However, the second factor personal protective equipment (PPE) is often addressed more frequently. Routine in-services are done at least twice a year for PPE and safety issues through our IC and RM departments as a compliance with JCAHO requirements for such education initiatives, she discloses.
Chemical handling safety training is ongoing and is specific to the chemical handled, Jenkins adds. For example, Cidex OPA is in-serviced in the department by department educators as a yearly mandatory competency check-off with an internal department in-service at least twice a year. Following manufacturers indications and recommendations for use is strongly required and encouraged to include documentation practices.
Our job in central service/SPD is similar in some ways to that of a soldier, declares Don Gordon, CRCST, FCS, network director for central service at North Bronx Healthcare Network, and president of the International Association of Healthcare Central Service Materiel Management (IAHCSMM). We are at war with microorganisms. Natalie Lind, educational director at IAHCSMM, identifies this war as the battle of the bug, he adds. Our attack starts in the most important area the cleaning/decontamination area. This is crucial to achieve victory and is the most important step in winning the war. The enemy is finally defeated in the sterilization area. The peace must be preserved and our role in maintaining the integrity of the sterile items is all part of winning the conflict.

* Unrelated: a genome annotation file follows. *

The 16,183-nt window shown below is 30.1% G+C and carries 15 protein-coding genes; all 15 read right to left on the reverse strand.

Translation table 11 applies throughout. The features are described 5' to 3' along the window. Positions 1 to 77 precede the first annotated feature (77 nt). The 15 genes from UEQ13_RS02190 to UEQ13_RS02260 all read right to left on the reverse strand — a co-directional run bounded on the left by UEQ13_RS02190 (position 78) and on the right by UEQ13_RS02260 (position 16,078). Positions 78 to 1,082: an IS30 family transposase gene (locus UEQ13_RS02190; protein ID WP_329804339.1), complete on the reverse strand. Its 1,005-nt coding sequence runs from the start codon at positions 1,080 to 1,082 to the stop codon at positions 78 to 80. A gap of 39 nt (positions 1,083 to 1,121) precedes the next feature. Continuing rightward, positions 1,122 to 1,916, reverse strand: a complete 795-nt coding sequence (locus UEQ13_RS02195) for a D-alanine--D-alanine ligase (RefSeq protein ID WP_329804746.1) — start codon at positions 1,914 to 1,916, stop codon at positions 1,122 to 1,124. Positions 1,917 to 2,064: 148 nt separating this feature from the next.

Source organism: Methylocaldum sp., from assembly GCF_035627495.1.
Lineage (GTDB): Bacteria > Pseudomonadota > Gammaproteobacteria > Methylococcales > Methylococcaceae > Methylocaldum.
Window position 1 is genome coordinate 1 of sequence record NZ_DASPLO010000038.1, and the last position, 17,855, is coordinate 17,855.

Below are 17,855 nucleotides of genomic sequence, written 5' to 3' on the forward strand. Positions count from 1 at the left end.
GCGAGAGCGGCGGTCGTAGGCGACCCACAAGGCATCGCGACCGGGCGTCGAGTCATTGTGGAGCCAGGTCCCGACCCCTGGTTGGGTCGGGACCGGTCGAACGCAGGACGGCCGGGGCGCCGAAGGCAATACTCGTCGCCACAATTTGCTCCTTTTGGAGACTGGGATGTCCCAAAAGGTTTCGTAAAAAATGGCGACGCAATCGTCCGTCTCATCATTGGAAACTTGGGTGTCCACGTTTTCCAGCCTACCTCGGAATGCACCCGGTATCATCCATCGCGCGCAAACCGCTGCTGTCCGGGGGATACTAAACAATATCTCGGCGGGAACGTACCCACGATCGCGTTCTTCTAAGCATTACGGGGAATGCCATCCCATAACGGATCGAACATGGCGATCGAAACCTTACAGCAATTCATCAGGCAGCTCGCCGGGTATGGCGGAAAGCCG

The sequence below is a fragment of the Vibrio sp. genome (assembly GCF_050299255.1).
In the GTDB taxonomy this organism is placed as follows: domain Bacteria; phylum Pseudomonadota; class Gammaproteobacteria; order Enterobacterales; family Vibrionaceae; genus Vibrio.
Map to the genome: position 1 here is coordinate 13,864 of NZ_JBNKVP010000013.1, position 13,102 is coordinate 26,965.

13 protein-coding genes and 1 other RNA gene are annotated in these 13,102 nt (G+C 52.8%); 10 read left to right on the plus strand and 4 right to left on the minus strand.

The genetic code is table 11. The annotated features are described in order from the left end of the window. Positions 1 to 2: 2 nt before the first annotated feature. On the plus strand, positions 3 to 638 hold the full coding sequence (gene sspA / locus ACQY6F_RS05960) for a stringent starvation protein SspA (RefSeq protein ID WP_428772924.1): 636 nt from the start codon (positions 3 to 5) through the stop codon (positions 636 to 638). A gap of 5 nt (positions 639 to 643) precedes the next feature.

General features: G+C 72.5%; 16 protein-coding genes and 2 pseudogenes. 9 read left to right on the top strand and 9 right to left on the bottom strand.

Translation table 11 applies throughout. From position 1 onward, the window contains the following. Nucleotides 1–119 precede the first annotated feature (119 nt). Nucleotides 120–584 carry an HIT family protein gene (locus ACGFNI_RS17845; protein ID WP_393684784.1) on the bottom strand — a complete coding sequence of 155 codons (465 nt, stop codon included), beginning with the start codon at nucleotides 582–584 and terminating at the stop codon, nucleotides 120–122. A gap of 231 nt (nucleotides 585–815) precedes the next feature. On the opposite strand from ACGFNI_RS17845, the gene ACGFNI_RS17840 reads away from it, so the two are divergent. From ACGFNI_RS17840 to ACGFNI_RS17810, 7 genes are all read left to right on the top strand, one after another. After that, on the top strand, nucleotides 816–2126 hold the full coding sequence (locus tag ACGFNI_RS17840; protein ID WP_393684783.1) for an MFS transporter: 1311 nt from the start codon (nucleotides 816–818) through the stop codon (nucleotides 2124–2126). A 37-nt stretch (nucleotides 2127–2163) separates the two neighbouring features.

The arsenal of weapons to fight this battle of the bug includes both chemicals and equipment, but one must be knowledgeable of their proper use. Education of SPD/CS personnel is key. It is important that it is an ongoing event.
The cleaning/decontamination area encompasses many different concerns, including the actual cleaning/reprocessing/disinfection process, safety issues, chemical handling, etc. It is important that we know our enemy ... knowing how these microorganisms live, grow, are transmitted and, most importantly, how they die, he explains.